no weapon that is fashioned against you shall succeed,
and you shall confute every tongue that rises against you in judgment.
This is the heritage of the servants of the Lord
and their vindication from me, declares the Lord. (Isaiah 54:17)
This is a popular coffee cup, t-shirt, and tattoo verse. Just do a google image search for “no weapon formed” and you’ll see what I mean. You’ll also notice that most of those items have slightly changed the text. They’ve personalized it. The t-shirts all read “me” instead of “you”. In a moment we’ll deal with that, but let’s start with the context.
Isaiah is writing to the Old Testament covenant people of God, national Israel. The northern kingdom is already in captivity and the southern kingdom is not far behind. In fact, Isaiah has told them, earlier in his writings, that destruction and captivity are coming their way.
Now Isaiah is dealing with the distant future. He’s prophesying about a time after the captivity, the future kingdom of God, the Messianic Kingdom. This is the same kingdom described for us in Revelation, with Jesus on the throne. So there is a sense in which this promise is eschatological. But more than that, this promise is a spiritual reality for the present.
Given what Isaiah has already prophesied about coming destruction. It’s hard to read this verse as a promise that nothing bad will ever happen to God’s people. So what is it promising then?
The verse preceding tells us that God created the smith who makes the weapon, and the “ravager” who uses it to destroy. So the first thing we need to understand, and take joy in, is that God is sovereign over all things, even the weapons used against his people. When Assyria comes and destroys, when Babylon comes and takes captive, they do so as God’s tools, used by him for his own glory and his people’s good.
Secondly, our predisposition is to read the bible individualistically. That is, we read “you” and assume he’s talking to “me” and not “we”. Many times though, a proper understanding, which we can gather from the context, is plural rather than singular. Such is the case here, where God is speaking to his people as a whole, not to individuals within that people. Certainly, the promise of this verse is also applicable to the individual, as taught elsewhere in the scriptures, but the weight here is given to the community of God’s people, as a people.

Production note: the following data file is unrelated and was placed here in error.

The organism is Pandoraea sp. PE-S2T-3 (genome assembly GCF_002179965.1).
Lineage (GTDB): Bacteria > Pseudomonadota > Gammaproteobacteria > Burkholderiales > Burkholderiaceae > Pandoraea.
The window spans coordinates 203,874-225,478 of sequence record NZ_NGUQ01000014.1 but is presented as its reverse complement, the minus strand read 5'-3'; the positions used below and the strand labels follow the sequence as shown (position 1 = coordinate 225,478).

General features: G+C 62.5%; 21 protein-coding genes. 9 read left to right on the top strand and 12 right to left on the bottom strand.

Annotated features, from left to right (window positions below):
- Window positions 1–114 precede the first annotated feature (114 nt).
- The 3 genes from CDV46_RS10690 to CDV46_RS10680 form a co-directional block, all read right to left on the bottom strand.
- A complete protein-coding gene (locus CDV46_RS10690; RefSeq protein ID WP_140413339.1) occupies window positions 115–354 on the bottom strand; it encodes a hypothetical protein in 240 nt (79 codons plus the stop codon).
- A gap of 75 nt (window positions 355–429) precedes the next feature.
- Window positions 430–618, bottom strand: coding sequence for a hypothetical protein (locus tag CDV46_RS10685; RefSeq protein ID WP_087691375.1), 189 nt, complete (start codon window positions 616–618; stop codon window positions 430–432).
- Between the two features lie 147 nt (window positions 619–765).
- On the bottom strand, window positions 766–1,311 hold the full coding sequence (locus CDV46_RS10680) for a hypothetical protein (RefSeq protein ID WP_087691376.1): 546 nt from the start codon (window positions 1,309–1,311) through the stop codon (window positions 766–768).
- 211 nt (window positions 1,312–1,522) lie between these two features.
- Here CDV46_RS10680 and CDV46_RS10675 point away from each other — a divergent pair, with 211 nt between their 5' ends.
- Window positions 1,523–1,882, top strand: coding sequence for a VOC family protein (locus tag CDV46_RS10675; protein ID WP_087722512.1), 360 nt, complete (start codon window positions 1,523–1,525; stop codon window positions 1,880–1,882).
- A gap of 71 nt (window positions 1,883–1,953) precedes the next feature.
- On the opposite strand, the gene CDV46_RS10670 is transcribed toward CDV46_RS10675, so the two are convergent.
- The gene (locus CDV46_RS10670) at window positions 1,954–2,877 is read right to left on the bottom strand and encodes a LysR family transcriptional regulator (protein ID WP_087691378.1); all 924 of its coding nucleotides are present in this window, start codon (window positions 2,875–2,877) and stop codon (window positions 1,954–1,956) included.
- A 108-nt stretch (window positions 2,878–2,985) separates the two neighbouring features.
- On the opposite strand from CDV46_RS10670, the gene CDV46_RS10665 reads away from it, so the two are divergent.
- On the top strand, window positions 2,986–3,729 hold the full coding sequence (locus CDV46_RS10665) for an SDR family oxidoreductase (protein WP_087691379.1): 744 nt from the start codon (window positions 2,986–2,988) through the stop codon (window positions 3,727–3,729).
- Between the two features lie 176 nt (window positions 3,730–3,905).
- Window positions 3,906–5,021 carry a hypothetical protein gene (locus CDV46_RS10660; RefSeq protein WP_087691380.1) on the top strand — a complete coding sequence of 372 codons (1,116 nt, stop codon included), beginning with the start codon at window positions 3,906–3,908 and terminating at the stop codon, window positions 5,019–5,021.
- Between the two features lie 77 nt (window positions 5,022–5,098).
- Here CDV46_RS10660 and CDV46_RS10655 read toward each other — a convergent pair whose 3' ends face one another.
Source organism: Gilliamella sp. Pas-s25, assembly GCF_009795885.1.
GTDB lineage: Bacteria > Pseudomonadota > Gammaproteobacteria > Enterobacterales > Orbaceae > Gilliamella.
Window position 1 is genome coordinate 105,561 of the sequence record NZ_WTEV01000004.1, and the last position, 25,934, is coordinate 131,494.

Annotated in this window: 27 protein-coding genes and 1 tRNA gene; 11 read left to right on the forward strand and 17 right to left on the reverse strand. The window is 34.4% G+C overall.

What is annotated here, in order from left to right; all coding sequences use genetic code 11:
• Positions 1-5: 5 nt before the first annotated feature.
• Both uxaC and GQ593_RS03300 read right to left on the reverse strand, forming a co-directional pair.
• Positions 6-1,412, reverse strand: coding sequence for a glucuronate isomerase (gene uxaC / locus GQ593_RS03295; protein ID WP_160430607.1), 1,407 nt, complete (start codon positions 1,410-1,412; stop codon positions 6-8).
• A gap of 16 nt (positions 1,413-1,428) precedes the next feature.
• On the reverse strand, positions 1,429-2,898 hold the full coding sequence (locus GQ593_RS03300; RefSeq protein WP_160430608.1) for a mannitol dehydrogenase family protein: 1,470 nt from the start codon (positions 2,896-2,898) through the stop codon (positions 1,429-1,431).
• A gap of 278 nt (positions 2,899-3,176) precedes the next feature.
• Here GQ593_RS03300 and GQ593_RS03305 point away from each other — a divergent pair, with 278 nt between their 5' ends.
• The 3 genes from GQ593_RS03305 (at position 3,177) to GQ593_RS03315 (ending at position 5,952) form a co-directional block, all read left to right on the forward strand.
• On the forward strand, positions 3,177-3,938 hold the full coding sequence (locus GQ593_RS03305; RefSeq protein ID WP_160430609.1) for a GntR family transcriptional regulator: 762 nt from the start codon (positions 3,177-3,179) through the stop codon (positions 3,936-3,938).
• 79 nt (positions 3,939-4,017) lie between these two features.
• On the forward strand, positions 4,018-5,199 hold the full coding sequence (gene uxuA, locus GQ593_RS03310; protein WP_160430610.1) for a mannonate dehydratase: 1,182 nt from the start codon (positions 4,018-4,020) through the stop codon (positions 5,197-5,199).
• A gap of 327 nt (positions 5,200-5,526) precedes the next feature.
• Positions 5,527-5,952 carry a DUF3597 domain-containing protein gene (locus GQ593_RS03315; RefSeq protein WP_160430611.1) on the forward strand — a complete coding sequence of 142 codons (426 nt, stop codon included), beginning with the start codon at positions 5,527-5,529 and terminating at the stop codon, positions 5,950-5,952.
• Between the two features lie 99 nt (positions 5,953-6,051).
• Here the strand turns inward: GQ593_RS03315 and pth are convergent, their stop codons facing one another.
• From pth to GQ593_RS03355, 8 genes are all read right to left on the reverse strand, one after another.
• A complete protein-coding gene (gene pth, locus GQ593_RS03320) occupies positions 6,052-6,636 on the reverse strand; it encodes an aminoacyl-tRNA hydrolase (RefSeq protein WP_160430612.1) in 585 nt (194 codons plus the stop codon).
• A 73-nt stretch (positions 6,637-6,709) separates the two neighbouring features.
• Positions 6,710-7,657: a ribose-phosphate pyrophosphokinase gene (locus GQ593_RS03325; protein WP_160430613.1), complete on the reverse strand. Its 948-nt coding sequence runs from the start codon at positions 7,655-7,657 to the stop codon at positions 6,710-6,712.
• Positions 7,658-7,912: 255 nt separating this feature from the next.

Lastly, he doesn’t promise that no weapon will be used against his people, but only that it won’t succeed. This is an important distinction. Satan is all the time raising weapons against God’s people. From ancient times to today God’s people have suffered, and even died, at the hands of evil men intent on their destruction. But persecution, and even death, do not equal success in God’s reckoning. In fact, it might be just the opposite.
In Hebrews 11 scripture tells us that some of the saints of God who have gone before us have triumphed over evil, while others were tortured, mocked, flogged, killed with the sword, destitute, afflicted, and mistreated. All of this is the work of Satan, and evil men he has stirred up to persecute God’s people.
Persecution isn’t even Satan’s goal though. His greatest desire is to see us turn away from the Creator, to separate us from the love of God. But God has said that Satan won’t succeed.
No, in all these things we are more than conquerors through him who loved us. For I am sure that neither death nor life, nor angels nor rulers, nor things present nor things to come, nor powers, nor height nor depth, nor anything else in all creation, will be able to separate us from the love of God in Christ Jesus our Lord.
All of Satan’s scheming, the weapons he forms and raises against the church, the persecution he brings against God’s people, will fail. In fact, history tells us that it has the opposite effect.
Spurgeon has this to say:
Persecution shook the land, and sent forth its burning lava of cruelty, devastating the fair fields of the church of God. But did the enemy prosper? Did he succeed? Did persecution destroy his church? Did the weapon formed against us prosper? No! Each time that the church had a wave pass over her she rose out of it, and lifted her fair countenance, fair as the moon, and terrible as an army with banners. She was all the more glorious for it all.
No, the weapons of the enemy, brought against the people of God, do not succeed. For the outcome of the war has already been decided. As Jesus promised:
I will build my church, and the gates of hell shall not prevail against it.
So while we may suffer apparent destruction at the hands of the enemy, we can take comfort in knowing that our heritage as servants of the Lord, is that victory belongs to our God!